Can stress be your friend?
The difference here is the response that occurs in our bodies in relation to stress. When we experience a stress response, our blood vessels start to constrict which means they get smaller. This causes our blood pressure to increase and has been linked with the increase risk of cardiovascular disease in chronic stress. However, in people who believed that stress was helpful, this part of the stress response didn’t happen!
We need to re-frame the way that we think about stress. Instead of fearing your pounding heart and increased breathing rate, think of it as your body preparing you. Your heart rate increases, and your lung expand to bring more energy to your brain and muscles and your pupils dilate so you can focus on what is happening around you. You are ready and able to cope with whatever the situation is. Your body is adaptable and capable.
Below is a great TED talk by Kelly McGonigal which explores our bodies relationship with stress even further!
But how does this apply to persistent pain?
People who experience persistent pain are more likely to have depression, anxiety, sleep disturbances, loss of occupation function and quality of life. `a results, many people who report persistent pain will often say that they feel they are always ‘on edge’ or ‘can’t relax’ as they feel they are always ‘waiting for something to happen’. They view stress as the enemy, causing not only an increase in stress hormones, but their bodies are often tense or ridged for prolonged periods. This means they don’t move freely, instead moving in a guarded or protective way. This in turn leads to fear of movement, which can then lead to feelings of stress related to moving and – feeling on edge! What a vicious cycle!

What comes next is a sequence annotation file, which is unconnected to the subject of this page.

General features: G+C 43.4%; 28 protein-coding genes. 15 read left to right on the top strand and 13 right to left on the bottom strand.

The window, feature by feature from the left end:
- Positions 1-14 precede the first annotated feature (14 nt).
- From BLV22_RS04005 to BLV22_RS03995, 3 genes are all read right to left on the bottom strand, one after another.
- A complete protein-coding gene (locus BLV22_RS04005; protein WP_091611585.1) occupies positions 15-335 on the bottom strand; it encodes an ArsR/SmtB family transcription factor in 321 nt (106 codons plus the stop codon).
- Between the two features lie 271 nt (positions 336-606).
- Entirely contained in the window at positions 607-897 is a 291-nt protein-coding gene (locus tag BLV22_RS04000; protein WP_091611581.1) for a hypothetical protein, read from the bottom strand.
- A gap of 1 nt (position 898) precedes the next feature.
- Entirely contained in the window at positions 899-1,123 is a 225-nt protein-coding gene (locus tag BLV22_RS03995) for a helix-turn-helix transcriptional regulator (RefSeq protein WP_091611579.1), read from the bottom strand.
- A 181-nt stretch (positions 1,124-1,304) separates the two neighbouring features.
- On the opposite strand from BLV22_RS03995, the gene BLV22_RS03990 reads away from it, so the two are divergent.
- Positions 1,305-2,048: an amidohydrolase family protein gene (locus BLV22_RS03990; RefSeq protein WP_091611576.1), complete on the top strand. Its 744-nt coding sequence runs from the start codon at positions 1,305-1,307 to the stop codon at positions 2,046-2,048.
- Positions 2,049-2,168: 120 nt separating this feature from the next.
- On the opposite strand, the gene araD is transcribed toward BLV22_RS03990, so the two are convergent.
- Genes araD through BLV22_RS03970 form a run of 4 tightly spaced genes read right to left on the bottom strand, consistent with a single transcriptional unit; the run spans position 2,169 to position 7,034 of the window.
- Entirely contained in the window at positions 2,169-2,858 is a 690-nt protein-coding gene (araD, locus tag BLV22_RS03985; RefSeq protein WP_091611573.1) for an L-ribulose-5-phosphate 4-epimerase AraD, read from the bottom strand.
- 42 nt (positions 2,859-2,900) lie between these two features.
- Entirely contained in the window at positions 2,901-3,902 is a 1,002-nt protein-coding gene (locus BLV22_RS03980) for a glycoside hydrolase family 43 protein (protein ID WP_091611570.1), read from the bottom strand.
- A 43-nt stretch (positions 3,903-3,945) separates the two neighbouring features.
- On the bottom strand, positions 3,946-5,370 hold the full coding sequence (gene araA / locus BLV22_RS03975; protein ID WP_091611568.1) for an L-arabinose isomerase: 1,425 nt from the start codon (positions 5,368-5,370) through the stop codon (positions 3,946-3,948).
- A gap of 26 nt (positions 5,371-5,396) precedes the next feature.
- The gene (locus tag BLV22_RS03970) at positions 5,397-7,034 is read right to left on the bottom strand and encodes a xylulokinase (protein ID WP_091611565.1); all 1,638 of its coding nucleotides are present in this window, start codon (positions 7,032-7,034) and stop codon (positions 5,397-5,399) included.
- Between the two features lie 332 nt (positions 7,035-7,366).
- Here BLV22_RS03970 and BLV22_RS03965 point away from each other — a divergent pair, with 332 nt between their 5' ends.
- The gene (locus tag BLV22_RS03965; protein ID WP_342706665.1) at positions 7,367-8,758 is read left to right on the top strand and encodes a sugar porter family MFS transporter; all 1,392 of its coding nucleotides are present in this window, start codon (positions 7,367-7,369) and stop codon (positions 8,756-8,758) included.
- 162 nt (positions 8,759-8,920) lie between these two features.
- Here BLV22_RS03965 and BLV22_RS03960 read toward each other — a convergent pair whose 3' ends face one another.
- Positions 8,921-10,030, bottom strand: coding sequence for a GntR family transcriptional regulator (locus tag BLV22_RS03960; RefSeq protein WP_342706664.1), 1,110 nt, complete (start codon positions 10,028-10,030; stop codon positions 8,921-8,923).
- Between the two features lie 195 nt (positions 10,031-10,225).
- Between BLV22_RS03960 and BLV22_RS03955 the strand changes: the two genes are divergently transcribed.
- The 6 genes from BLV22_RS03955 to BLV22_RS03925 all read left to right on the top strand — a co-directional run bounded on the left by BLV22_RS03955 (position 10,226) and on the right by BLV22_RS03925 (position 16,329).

This is why it is so important to understand the things that cause stress in your life and finds ways to manage them. Remember that the brain can produce pain in response to thoughts, feelings and beliefs, just as our beliefs about stress influence the effect of stress on our bodies. Working to change the way you think about stress is a good start. Have a look at our earlier post on mindfulness for some other tools that can help. Get in touch if would like more information on how the Exercise Physiologists at Body Connect Exercise Physiology can help!
References1. Jamieson, J. P., Nock, M. K., & Mendes, W. B. (2012). Mind over matter: reappraising arousal improves cardiovascular and cognitive responses to stress. Journal of experimental psychology. General, 141(3), 417–422. https://doi.org/10.1037/a0025719 2. Greenberg, E. N. (2012). The consequences of chronic pain. Journal of pain & palliative care pharmacotherapy, 26(1), 64-67. 10.3109/15360288.2011.650359